and humanitarian disasters, groups such as RIJ raise funds in
order to assist projects for refugee care and repatriation
projects across the globe.

Jane Best told us that in Japan, both the government and its
citizens ‘are interested in helping refugees around the world,
but there is a lack of knowledge about the issues and media
coverage is limited.’ RIJ thus focuses on raising awareness and
funds that are then distributed to local NGOs on the ground ‘who
are working to improve conditions for refugees and empowering
them - we fund sustainable solutions with an emphasis on
rebuilding, training and education.’ While government money is
often dispersed via larger organizations affiliated to the UN or
the World Food Program, RIJ’s projects are not tied to any
political inclination. Neither is it limited as the government
often is, to working on only high profile, widespread
humanitarian catastrophes. For example, in south Senegal, south
of Gambia, RIJ funded a group building irrigation systems for
those displaced by civil conflict there. RIJ does not
participate in projects themselves, Best explains, ‘that is best
done by the NGOs and experts on the ground,’ but it strives only
to fund projects that are sustainable and go beyond an immediate
injection of finite cash or resources.

Given the vast sums of money donated by the government for
overseas aid and development, it is perhaps surprising that
groups such are able to raise additional revenue. However,
established in 1979 RIJ has been able to move with the times
and adapt its fundraising techniques. Last year, it raised
US$445,000 that was donated to 24 projects spread over 13
countries. In 2006 Best became CEO, the first paid member of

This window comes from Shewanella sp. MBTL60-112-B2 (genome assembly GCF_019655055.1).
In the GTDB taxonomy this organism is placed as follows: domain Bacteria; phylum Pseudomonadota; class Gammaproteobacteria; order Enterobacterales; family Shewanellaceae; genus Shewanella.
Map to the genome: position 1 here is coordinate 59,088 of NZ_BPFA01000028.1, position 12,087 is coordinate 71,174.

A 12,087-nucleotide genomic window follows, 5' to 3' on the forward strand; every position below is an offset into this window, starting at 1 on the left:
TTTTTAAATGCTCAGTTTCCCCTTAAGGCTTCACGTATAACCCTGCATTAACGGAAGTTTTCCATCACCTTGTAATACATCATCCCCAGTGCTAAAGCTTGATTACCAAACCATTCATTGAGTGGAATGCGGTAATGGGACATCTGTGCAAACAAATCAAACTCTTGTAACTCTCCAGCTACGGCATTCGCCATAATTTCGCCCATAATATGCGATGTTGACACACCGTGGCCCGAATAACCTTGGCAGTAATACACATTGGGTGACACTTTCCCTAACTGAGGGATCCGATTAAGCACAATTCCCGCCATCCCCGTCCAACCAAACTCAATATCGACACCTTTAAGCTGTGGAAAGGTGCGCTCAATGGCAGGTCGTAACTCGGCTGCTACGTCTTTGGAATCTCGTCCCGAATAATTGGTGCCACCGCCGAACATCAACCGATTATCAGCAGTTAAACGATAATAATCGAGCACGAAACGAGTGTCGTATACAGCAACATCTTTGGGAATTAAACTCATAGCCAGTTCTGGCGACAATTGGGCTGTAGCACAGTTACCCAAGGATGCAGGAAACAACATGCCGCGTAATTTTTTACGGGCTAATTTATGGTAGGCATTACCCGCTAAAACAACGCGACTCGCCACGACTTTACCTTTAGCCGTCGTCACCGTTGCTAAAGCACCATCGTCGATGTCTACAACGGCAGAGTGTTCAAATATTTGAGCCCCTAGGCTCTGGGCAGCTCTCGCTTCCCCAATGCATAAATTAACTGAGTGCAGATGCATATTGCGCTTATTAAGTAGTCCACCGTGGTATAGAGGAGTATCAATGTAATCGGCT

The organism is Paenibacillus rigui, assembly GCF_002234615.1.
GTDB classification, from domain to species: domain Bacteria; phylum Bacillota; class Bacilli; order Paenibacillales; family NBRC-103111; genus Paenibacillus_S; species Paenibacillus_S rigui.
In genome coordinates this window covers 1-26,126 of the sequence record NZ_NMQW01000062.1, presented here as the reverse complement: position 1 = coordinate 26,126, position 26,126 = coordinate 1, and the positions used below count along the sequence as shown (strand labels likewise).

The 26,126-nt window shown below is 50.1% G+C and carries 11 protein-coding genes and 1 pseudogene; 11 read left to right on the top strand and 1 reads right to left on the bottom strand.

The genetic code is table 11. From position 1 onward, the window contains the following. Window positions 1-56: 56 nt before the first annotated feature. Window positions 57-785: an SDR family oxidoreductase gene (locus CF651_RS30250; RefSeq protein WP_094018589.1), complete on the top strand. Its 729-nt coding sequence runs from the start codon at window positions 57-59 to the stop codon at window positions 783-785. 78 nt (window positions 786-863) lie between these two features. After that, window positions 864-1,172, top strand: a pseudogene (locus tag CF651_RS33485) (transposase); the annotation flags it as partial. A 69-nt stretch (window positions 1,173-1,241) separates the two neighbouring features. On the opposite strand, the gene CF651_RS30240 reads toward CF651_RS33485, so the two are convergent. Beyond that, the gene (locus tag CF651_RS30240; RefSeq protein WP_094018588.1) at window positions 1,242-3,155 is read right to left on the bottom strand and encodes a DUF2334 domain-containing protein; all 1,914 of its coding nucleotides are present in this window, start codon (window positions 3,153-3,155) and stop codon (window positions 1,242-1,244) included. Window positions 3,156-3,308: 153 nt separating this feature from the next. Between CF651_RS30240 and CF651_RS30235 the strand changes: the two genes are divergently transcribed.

staff the organization has had, in a bid to add professionalism
to activities, increase transparency and ultimately raise more
money for the initiatives it wants to support. Best explains
that as well as individual donors, corporations are increasingly
aware of their obligations to give back to communities –
corporate social responsibility as current jargon would have it.
RIJ has thus built relations with numerous Japanese businesses
and multinational companies working in Japan - sponsors such as
Cosmo PR, HSBC, Shinsei Bank, Rolex and the law firm Herbert
Smith are among the impressive and expansive list of corporate

Meanwhile, there has also been a growth of activity and interest
related to the campaign to get Japan to open up to more
refugees. For example, in 1999 the Japan Association for
Refugees was founded – it coordinates with the UNHCR to improve
the social and legal conditions for refugees in Japan.
Ultimately however, many reformers feel that the government need
to stop passing the buck to NGOs and charities and do more
itself. On the other hand, a focus on repatriation and
rebuilding would help to tackle the root causes of tragic human

Peter Harris

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-- Entrepreneur Association of Tokyo-Monday, April 7th ----

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Date/Time: Monday, April 7th, 7:00 pm